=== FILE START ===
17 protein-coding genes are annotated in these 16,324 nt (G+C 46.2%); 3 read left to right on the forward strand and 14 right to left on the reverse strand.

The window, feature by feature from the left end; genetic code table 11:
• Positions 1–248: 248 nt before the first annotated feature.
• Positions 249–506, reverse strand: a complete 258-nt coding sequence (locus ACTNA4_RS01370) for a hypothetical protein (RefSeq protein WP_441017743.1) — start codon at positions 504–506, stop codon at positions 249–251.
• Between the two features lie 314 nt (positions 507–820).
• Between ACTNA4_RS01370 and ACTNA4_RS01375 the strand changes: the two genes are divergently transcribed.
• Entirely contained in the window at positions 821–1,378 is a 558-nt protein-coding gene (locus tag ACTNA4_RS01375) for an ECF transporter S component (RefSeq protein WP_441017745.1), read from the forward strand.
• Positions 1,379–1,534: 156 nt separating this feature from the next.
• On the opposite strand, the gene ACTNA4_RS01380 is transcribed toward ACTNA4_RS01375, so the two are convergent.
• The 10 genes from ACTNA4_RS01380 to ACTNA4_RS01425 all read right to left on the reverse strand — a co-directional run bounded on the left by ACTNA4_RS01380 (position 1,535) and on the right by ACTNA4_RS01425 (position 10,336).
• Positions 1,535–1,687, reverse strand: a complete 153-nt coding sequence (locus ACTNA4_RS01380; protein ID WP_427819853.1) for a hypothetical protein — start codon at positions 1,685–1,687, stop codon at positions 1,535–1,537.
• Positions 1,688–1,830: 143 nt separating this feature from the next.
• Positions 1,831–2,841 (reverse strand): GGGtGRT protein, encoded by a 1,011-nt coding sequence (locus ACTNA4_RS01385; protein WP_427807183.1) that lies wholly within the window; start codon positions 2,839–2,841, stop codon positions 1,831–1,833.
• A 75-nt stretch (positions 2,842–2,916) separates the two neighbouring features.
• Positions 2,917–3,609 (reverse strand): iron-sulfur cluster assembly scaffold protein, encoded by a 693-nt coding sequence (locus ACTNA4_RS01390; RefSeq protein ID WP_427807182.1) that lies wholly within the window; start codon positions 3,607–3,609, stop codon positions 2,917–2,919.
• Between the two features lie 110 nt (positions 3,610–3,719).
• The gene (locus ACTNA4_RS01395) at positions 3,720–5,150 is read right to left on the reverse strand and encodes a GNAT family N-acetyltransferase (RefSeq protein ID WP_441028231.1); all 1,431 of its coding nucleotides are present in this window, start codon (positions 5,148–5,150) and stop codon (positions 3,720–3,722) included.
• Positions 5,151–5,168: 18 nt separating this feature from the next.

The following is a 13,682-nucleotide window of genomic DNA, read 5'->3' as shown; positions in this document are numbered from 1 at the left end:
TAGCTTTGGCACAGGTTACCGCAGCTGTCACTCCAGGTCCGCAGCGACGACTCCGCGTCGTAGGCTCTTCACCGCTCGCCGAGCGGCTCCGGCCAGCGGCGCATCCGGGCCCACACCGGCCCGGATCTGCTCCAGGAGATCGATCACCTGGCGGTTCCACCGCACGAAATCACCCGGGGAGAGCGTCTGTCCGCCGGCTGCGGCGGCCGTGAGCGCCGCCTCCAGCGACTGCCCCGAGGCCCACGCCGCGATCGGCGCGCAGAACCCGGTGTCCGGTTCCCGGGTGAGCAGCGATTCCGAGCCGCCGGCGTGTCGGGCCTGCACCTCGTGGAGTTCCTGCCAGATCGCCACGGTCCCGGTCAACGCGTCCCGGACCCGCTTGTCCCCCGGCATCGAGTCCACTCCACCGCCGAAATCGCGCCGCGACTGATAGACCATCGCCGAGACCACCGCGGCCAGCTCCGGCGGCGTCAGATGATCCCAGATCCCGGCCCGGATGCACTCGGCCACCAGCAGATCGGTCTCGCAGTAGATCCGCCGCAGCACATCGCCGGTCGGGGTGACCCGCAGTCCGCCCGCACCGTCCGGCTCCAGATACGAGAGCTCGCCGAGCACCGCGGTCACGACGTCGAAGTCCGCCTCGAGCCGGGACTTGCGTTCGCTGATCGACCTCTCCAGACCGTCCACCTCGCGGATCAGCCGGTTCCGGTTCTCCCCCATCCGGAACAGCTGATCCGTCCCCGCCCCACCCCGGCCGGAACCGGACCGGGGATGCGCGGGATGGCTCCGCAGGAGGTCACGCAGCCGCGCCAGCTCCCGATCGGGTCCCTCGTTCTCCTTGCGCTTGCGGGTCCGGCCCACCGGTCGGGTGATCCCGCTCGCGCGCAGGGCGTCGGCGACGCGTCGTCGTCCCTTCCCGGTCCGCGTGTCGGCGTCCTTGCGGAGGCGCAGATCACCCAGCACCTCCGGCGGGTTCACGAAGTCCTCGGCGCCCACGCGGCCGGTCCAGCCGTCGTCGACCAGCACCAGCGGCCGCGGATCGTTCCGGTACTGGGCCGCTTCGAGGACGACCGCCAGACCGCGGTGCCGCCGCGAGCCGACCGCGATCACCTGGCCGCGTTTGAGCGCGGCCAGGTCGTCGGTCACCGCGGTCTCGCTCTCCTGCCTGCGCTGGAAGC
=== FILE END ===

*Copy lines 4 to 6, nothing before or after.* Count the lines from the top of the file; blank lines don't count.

• Positions 249–506, reverse strand: a complete 258-nt coding sequence (locus ACTNA4_RS01370) for a hypothetical protein (RefSeq protein WP_441017743.1) — start codon at positions 504–506, stop codon at positions 249–251.
• Between the two features lie 314 nt (positions 507–820).
• Between ACTNA4_RS01370 and ACTNA4_RS01375 the strand changes: the two genes are divergently transcribed.